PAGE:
Even though the University of Illinois Facilities and Services was running their most I/O-intensive MS-SQL and Oracle applications on an all-flash storage array to get the most performance possible, the growth of databases and users meant they were no longer seeing the same levels of performance.
Since its founding in 1867, the University of Illinois at Urbana-Champaign has earned a reputation as a world-class leader in research, teaching, and public engagement. With their land-grant heritage as a foundation, they pioneer innovative research that tackles global problems and expands the human experience.
For Facilities and Services, their largest, most mission-critical MS-SQL and Oracle databases are supported by an all-flash storage array to get the most performance possible. However, the growth of databases and users meant they were no longer getting the same Quality of Service (QoS) to their users under peak load.
“As we learned through this exercise with DymaxIO™ I/O transformation software, we were getting hit really hard by thousands of excessively small, tiny writes and reads that dampened performance significantly,” said Greg Landes, Manager of Systems Services.
“It wasn’t necessarily ‘death by a thousand cuts,’ because our all-flash array didn’t ‘die’ from it, but it was more like ‘drag by a thousand cuts.’ Everything was just slower due to Windows Server write inefficiencies that break writes down to be much smaller than they need to be, and forces the all-flash SAN to process far more I/O operations than necessary for any given workload.”
Landes continued, “When you have a dump truck but are only filling it a shovelful at a time before sending it on, you’re not getting near the payload you should get with each trip. That’s the exact effect we were getting with a surplus of unnecessarily small, fractured writes and subsequent reads, and it was really hurting our storage performance, even though we had a really fast ‘dump truck.’ We had no idea how much this was hurting us until we tried DymaxIO to address the root-cause problem to get more payload with every write. When you no longer have to process three small, fractured writes for something that only needs one write and a single I/O operation, everything is just faster.”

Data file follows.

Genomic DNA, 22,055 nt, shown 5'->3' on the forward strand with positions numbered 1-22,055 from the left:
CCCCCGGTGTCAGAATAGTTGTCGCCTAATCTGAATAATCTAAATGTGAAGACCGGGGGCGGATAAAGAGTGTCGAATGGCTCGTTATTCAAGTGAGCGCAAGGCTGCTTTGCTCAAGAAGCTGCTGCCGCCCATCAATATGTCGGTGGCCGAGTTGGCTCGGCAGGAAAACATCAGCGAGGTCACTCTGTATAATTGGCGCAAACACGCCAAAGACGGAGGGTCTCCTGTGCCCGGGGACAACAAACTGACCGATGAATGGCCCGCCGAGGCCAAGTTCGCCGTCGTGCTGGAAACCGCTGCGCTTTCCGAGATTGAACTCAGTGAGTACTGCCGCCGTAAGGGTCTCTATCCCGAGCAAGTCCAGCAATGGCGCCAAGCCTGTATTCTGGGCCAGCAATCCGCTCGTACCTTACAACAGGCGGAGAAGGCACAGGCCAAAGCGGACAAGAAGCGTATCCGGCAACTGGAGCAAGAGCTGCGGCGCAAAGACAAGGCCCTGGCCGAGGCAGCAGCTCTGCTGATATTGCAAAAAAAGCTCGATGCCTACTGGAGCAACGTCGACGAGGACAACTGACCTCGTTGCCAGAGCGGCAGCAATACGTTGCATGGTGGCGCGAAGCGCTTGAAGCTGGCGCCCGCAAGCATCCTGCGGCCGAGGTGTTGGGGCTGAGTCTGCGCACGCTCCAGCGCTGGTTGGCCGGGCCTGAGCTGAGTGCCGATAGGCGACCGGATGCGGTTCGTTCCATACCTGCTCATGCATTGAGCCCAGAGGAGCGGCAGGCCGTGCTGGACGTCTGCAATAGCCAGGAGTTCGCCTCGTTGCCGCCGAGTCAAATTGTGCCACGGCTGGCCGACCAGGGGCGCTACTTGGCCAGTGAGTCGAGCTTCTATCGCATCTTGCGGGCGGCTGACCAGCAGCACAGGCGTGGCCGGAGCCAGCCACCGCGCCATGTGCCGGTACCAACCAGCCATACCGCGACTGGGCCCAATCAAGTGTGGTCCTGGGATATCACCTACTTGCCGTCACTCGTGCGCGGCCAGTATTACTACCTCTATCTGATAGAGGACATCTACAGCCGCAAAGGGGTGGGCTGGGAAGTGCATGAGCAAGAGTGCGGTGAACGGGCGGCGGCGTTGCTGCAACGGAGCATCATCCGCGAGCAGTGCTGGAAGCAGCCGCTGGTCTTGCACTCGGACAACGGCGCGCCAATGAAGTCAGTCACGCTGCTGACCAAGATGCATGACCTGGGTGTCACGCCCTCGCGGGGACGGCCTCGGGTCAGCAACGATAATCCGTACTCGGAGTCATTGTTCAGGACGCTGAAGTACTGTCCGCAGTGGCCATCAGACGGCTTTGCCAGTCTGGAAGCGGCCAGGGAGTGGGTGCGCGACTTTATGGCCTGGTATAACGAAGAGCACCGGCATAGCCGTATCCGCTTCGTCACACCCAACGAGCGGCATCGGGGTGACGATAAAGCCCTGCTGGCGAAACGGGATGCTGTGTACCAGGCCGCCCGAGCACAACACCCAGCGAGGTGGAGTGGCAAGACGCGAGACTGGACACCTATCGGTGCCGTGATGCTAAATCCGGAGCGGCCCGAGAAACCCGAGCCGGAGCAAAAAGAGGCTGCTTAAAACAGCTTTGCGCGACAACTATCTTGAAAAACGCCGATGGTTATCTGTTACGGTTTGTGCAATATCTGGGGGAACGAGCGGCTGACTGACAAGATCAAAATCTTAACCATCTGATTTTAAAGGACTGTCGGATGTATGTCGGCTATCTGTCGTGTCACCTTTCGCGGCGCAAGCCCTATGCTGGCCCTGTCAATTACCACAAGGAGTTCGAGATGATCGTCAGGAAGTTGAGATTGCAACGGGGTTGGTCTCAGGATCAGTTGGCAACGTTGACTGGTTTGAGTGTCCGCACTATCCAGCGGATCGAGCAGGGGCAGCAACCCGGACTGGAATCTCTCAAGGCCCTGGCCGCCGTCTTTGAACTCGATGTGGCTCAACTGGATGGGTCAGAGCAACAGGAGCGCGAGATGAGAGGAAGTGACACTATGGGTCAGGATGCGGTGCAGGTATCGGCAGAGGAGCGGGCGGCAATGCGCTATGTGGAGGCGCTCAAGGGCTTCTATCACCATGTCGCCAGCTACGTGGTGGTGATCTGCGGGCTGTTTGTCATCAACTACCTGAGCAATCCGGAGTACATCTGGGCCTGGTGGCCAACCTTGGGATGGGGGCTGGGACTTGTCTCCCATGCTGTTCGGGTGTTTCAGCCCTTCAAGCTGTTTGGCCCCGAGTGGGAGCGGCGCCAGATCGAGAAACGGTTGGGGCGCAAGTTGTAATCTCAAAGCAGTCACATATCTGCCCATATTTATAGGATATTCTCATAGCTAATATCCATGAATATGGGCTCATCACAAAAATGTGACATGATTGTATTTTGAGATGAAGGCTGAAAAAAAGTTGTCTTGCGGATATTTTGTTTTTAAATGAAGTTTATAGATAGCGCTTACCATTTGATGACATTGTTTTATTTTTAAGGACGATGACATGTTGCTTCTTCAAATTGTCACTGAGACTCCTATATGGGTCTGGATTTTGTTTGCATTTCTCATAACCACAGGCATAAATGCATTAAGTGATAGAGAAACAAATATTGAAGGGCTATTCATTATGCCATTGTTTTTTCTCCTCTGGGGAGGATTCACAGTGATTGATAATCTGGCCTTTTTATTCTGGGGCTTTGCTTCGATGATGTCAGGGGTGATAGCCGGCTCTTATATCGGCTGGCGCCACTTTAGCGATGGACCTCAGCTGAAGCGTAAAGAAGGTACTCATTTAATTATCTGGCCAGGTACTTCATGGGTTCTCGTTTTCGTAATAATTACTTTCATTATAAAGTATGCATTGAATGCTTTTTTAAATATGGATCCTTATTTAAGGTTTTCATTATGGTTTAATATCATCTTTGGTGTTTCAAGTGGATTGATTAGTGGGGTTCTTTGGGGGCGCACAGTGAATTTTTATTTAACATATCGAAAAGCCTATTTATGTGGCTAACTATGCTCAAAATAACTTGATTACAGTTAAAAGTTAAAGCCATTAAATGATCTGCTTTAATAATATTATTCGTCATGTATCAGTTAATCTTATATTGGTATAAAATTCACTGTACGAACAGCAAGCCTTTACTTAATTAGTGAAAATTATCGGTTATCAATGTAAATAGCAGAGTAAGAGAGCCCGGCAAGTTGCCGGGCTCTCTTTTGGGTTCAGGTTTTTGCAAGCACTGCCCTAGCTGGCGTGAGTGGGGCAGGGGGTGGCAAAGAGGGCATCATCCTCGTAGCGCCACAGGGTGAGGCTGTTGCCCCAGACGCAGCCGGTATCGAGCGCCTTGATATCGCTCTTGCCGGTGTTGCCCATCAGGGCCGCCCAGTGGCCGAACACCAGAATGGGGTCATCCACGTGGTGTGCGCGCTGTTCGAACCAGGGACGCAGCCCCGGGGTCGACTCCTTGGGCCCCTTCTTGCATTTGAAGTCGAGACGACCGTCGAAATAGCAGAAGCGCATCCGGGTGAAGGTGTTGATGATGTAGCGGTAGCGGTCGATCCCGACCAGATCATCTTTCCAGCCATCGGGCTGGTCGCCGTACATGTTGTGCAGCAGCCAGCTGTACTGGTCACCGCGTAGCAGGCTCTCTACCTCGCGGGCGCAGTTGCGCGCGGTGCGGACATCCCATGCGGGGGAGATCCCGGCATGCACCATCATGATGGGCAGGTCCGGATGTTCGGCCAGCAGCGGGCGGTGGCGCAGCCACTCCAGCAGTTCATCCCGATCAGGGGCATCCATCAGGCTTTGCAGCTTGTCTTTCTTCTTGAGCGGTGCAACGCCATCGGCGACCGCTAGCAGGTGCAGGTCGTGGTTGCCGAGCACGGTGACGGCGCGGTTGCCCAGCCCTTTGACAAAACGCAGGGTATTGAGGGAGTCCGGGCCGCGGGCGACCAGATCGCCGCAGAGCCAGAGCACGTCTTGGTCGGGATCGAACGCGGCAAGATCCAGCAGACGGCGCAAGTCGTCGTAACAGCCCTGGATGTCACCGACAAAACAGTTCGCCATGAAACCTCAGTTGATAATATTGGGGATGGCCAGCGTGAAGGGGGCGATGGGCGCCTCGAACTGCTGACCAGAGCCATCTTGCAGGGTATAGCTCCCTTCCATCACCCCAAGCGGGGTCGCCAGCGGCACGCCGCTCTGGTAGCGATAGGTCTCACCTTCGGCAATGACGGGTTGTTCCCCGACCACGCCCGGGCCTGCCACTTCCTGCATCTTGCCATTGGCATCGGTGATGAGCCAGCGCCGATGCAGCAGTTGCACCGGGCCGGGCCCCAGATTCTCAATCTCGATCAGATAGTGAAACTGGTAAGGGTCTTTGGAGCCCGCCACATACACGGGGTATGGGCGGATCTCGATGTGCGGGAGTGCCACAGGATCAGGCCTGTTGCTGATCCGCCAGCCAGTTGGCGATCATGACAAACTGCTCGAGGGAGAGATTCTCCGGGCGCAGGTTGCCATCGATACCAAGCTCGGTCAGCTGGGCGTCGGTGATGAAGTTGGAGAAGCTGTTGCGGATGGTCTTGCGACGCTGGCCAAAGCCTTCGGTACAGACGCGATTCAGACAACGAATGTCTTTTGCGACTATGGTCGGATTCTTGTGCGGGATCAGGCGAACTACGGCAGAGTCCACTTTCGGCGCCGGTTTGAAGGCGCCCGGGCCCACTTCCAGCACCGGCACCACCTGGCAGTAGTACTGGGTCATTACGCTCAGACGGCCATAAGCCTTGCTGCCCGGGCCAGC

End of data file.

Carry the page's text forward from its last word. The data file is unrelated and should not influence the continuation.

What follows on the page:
Landes heard about how Condusiv’s DymaxIO I/O transformation software had helped other virtualized customers solve their performance issues, so he felt he had nothing to lose by trying it.
DymaxIO is “set and forget” software that runs transparently in the background on Windows servers and automatically offloads I/O from underlying storage, then streamlines the I/O traffic that remains. All of this is done with near-zero overhead to the CPU.
First, DymaxIO eliminates excessively small, fractured writes and reads, and displaces them with large, clean contiguous writes so more payload is carried with every I/O operation.
Second, DymaxIO establishes a tier-0 caching strategy by using idle, available DRAM to serve hot reads. Nothing has to be allocated for cache since DymaxIO dynamically adjusts to only what is otherwise unused. With as little as 2GB of available memory, many customers serve as much as 50% of their read traffic. As a result, most DymaxIO customers experience at least 50% faster application performance.
For the University of Illinois, some of their applications saw much more than a 50% boost.
“Not only did DymaxIO dramatically help our write-heavy MS-SQL and Oracle Servers by increasing performance 50–100% on several workloads, it also helped our Veeam backup. But we saw even bigger gains on our read heavy applications that could take advantage of DymaxIO’s patented DRAM caching engine, that put our idle, unused memory to good use. Since we had provisioned adequate memory for these I/O-intensive systems, we were well positioned to get the most from DymaxIO.”
“AssetWorks AiM is our operations and facilities management software that runs on Oracle. It is one of our hardest-hitting applications, so we have it supported by an all-flash array. As it turns out, most of our hot reads during any given 24-hour period of time is common data. Before DymaxIO, all this common data was traversing the full stack of our infrastructure to be served from underlying flash storage; but after DymaxIO, most of this read data was served right out of our server-side DRAM that wasn’t being fully utilized. For us, that meant getting the data in inches instead of miles, and getting it from DRAM, which is 15X faster than SSD,” said Landes.
When testing the before-and-after effect on their production system, Greg and his team first measured without DymaxIO. It took 4 hours and 3 minutes to process 1.57TB of data, requiring 13,910,568 I/O operations from storage. After DymaxIO, the same system processed 2.1TB of data in 1 hour and 6 minutes, while only needing to process 2,702,479 I/O operations from underlying storage.
“We processed half a terabyte more in a quarter of the time,” said Landes. By solving Windows write inefficiencies so more payload is carried with every I/O operation and by establishing a tier-0 caching strategy, far more I/O was offloaded from storage than they had any idea.
Landes continued, “We thought we were getting the most performance possible from our systems, but it wasn’t until we used DymaxIO that we realized how inefficient these systems really are if you’re not addressing the root cause performance issues related to the I/O profile from Windows servers. By solving the issue of small, fractured, random I/O, we’ve been able to increase the efficiency of our infrastructure and, ultimately, our people.”